A one-week vacation in Milan will cost roughly $1,540. This is only slightly less than what you would spend in Rome. Milan has a ritzier and more glittering facade than Rome as a whole, which can be attributed to Milan’s distinction of being the headquarters for Italy’s renowned fashion industry; this alone makes the city expensive. But you can find many of the best attributes of Italian cuisine and culture in Milan as well.
Therefore, the price is similar.
Affordable Hotel Options
You may have gotten the vibe that both Rome and Milan are exclusively for the wealthy; this isn’t the slightest bit true. Any vacationer can experience the beauty and wonder of both of these swank European cities, no matter if your funds are unlimited or you are on a tight budget. The best way to save money is to consider staying in an affordable and moderately-priced hotel, and both cities offer many options in this category.
Staying at a bed and breakfast is a great way to experience a classic Roman home with a reduction in the price you would find at a hotel. Relias Giulia is located five minutes away from the Campo de’ Fiori district and offers a traditional Italian setting with some of the modern comforts that are expected of lodgers, despite the old-world decor. In addition to standard amenities, free breakfast is served every morning, which saves on daily expenses.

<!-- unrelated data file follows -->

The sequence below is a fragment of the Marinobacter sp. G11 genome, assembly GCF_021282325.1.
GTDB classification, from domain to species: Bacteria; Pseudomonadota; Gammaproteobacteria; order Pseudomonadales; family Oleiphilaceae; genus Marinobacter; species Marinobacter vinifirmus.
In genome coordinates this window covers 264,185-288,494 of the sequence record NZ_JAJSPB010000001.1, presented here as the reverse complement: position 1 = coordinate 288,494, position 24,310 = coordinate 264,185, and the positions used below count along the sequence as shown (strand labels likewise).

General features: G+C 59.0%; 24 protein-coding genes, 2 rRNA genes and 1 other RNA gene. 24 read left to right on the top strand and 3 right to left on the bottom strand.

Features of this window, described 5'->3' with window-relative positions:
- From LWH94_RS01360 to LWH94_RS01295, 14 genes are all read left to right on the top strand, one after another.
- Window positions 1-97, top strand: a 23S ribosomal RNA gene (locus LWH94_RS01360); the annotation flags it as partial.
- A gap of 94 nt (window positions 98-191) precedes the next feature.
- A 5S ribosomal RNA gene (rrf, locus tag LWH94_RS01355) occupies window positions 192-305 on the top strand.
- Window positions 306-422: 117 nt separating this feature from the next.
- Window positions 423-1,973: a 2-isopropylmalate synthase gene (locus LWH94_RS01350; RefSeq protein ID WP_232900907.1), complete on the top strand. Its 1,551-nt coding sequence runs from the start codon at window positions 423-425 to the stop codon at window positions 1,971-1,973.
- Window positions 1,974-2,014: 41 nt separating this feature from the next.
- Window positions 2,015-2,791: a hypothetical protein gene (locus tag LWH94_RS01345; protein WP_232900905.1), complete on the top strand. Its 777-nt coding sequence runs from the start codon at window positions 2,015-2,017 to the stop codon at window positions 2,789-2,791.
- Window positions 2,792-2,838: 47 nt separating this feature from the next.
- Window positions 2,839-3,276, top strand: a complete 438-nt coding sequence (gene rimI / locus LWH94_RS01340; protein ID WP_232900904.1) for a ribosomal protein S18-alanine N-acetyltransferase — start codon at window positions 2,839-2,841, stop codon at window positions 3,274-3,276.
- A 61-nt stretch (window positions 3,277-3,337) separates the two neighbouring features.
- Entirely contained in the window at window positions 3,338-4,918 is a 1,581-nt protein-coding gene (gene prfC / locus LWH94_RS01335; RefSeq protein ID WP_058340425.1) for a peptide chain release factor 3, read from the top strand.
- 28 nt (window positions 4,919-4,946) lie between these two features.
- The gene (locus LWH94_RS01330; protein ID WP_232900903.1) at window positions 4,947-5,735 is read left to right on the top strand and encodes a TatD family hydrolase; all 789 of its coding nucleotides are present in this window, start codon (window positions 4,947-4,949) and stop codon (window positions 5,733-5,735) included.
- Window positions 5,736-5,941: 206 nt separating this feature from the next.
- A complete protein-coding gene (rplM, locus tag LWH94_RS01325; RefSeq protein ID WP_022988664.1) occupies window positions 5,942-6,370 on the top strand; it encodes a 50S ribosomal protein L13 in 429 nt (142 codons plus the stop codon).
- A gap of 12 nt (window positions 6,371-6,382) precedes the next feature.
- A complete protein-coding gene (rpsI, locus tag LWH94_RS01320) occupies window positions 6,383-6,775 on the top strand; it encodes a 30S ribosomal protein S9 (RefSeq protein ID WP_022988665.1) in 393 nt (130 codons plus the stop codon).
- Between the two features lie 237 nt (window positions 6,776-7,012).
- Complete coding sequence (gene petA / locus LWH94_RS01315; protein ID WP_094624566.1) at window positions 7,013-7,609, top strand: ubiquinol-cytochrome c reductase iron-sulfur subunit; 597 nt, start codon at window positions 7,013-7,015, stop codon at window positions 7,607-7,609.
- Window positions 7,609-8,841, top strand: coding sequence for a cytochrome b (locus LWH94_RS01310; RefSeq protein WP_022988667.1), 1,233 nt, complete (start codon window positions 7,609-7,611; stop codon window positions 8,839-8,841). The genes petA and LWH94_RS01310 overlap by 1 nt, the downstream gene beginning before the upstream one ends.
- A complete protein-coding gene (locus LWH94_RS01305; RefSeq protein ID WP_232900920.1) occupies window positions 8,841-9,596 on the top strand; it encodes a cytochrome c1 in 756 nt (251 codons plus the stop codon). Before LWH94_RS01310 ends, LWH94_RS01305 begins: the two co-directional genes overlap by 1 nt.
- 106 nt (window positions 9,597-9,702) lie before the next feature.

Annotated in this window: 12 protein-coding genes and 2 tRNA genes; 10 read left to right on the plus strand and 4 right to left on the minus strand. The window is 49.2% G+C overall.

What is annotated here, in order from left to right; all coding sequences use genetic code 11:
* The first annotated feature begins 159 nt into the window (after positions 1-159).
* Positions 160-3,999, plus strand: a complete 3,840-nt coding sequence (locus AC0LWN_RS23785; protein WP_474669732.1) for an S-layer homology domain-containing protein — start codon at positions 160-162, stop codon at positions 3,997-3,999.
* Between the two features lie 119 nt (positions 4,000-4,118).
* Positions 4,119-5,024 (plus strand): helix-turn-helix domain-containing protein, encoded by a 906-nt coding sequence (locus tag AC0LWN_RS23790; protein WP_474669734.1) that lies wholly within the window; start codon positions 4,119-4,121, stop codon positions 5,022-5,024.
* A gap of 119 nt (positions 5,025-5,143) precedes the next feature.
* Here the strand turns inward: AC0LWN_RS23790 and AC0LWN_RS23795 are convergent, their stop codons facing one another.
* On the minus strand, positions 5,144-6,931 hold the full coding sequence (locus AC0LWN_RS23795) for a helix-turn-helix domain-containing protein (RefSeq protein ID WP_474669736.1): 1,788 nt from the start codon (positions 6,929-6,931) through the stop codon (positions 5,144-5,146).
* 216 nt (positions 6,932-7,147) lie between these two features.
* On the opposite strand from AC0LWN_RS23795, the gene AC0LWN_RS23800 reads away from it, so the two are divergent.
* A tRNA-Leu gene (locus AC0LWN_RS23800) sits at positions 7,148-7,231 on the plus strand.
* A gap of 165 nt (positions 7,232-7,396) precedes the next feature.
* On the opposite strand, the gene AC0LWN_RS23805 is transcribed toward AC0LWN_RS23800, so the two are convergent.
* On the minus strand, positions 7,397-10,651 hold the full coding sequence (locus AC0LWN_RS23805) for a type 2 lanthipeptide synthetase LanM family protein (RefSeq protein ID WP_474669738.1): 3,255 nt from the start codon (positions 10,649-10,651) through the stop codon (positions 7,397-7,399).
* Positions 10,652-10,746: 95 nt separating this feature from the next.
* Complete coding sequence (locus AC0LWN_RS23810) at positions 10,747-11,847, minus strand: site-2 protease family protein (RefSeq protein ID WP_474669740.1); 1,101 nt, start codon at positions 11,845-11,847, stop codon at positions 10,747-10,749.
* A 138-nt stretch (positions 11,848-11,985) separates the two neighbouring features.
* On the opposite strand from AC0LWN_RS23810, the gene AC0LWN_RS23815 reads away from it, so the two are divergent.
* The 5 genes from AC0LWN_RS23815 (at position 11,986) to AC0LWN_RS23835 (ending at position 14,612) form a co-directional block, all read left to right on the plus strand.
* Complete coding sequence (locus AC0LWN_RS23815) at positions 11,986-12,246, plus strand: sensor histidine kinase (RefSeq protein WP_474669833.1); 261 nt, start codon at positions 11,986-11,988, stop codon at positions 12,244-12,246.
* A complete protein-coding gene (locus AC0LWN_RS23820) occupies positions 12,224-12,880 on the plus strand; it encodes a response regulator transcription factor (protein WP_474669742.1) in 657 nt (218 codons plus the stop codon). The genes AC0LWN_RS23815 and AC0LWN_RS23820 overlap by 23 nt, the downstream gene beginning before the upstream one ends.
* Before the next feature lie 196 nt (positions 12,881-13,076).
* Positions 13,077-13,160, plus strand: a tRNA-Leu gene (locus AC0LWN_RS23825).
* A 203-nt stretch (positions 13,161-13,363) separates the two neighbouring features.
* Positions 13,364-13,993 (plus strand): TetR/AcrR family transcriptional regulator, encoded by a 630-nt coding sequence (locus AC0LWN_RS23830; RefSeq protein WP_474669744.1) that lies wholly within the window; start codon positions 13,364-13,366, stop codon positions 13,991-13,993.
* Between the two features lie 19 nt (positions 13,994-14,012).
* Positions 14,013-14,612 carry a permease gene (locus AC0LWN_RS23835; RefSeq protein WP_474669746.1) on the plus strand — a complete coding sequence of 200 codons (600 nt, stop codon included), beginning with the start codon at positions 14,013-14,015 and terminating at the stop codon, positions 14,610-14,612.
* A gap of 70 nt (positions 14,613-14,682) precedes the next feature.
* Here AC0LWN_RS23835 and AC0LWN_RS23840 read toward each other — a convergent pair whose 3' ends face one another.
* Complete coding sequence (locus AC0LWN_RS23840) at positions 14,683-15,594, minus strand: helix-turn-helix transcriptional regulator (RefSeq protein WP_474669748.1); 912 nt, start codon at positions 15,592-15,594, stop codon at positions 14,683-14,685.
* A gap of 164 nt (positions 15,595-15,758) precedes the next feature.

If hotels are more your style, wouldn’t it be amazing to stay right at the edge of Vatican City itself? The Inn Urbe Vaticano is located directly inside of Rome’s historic city center and a brief walk into Vatican City. This hotel has stood for nearly a century and comes with an affordable price tag for such an attractive and popular location within Rome. Amenities include free wifi, an Italian breakfast, and a complimentary tablet in your room.
Milan has a bit of a slower vibe than what you find in Rome, and there are many affordable hotels to choose from as well to match this quieter tone. The BioCity Hotel is a modern and hip affordable hotel located near Milan’s Centrale Station. Organic and eco-friendly are the main themes of this unique hotel. Breakfast is served daily, and some rooms are available with a jacuzzi and a balcony with stunning city views for a special rate.